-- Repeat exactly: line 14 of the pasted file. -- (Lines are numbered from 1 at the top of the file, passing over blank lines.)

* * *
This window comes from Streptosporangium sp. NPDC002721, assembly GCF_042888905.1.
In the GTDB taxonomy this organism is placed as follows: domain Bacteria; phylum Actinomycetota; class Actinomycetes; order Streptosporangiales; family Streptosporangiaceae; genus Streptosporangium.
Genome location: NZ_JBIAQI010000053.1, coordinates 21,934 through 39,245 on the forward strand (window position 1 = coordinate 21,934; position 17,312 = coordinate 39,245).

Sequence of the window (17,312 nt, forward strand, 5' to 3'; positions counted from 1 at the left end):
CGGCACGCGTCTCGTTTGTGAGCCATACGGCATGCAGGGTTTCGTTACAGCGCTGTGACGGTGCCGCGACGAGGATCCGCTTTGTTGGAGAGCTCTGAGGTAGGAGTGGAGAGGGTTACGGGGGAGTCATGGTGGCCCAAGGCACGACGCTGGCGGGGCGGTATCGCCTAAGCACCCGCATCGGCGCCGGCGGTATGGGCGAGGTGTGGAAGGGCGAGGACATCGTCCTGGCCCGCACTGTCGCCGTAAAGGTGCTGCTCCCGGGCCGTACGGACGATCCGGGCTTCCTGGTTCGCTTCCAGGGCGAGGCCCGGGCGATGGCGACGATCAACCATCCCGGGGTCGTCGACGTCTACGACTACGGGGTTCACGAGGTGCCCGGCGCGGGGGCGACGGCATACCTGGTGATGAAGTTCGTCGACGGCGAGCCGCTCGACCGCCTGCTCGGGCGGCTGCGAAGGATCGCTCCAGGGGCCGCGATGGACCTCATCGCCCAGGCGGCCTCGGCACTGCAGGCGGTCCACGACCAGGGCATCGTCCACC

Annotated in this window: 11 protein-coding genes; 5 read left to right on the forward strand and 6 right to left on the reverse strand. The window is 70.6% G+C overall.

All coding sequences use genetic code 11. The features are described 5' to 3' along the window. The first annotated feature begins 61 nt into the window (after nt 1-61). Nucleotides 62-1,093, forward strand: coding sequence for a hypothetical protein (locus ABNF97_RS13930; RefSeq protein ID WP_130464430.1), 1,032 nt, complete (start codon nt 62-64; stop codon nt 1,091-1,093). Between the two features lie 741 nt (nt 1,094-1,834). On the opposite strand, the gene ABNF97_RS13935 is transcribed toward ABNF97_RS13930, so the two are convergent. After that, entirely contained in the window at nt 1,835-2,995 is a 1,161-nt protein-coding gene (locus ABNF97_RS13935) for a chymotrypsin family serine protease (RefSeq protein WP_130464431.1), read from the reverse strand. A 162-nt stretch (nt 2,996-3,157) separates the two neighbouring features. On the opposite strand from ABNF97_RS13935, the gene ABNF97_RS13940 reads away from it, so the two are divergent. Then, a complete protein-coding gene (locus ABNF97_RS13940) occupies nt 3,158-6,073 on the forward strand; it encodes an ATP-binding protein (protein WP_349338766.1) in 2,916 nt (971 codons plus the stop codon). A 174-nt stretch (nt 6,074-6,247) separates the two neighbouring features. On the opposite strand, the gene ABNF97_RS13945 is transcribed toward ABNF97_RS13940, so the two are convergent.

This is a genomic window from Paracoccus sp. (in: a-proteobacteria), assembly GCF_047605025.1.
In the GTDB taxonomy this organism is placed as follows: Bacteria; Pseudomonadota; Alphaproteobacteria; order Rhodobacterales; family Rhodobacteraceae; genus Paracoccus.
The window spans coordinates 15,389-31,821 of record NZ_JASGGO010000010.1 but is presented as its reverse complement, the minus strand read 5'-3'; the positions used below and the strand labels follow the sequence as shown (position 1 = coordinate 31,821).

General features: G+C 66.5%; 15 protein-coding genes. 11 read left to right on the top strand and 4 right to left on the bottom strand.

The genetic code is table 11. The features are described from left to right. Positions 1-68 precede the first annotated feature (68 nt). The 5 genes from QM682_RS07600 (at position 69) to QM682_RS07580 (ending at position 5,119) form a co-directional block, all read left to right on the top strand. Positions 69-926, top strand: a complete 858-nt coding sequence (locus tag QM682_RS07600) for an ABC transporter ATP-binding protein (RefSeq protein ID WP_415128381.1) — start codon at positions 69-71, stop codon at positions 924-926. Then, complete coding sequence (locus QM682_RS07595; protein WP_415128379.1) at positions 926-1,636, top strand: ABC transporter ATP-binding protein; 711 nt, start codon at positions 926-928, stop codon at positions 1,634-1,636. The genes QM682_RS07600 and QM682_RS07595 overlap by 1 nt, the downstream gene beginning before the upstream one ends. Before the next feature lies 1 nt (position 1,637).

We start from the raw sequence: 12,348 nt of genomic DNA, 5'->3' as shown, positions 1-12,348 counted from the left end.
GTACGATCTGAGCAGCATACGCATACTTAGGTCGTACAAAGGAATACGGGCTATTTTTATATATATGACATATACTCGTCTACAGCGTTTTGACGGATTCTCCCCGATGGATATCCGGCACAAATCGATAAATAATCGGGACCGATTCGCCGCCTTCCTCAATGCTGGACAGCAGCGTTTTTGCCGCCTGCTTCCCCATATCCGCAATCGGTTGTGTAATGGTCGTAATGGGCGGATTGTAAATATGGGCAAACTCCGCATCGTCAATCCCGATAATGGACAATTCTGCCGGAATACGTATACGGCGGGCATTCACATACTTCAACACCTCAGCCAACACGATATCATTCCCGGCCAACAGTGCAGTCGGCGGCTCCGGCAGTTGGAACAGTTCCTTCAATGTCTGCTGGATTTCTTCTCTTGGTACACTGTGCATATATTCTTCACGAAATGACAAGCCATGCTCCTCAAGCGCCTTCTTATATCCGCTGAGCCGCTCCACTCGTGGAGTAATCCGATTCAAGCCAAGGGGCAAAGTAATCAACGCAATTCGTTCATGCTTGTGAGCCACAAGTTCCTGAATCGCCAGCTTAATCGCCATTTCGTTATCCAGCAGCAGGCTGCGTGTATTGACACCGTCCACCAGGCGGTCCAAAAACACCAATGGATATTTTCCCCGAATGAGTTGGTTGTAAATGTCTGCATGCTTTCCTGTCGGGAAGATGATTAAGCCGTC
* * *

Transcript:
GTACGATCTGAGCAGCATACGCATACTTAGGTCGTACAAAGGAATACGGGCTATTTTTATATATATGACATATACTCGTCTACAGCGTTTTGACGGATTCTCCCCGATGGATATCCGGCACAAATCGATAAATAATCGGGACCGATTCGCCGCCTTCCTCAATGCTGGACAGCAGCGTTTTTGCCGCCTGCTTCCCCATATCCGCAATCGGTTGTGTAATGGTCGTAATGGGCGGATTGTAAATATGGGCAAACTCCGCATCGTCAATCCCGATAATGGACAATTCTGCCGGAATACGTATACGGCGGGCATTCACATACTTCAACACCTCAGCCAACACGATATCATTCCCGGCCAACAGTGCAGTCGGCGGCTCCGGCAGTTGGAACAGTTCCTTCAATGTCTGCTGGATTTCTTCTCTTGGTACACTGTGCATATATTCTTCACGAAATGACAAGCCATGCTCCTCAAGCGCCTTCTTATATCCGCTGAGCCGCTCCACTCGTGGAGTAATCCGATTCAAGCCAAGGGGCAAAGTAATCAACGCAATTCGTTCATGCTTGTGAGCCACAAGTTCCTGAATCGCCAGCTTAATCGCCATTTCGTTATCCAGCAGCAGGCTGCGTGTATTGACACCGTCCACCAGGCGGTCCAAAAACACCAATGGATATTTTCCCCGAATGAGTTGGTTGTAAATGTCTGCATGCTTTCCTGTCGGGAAGATGATTAAGCCGTC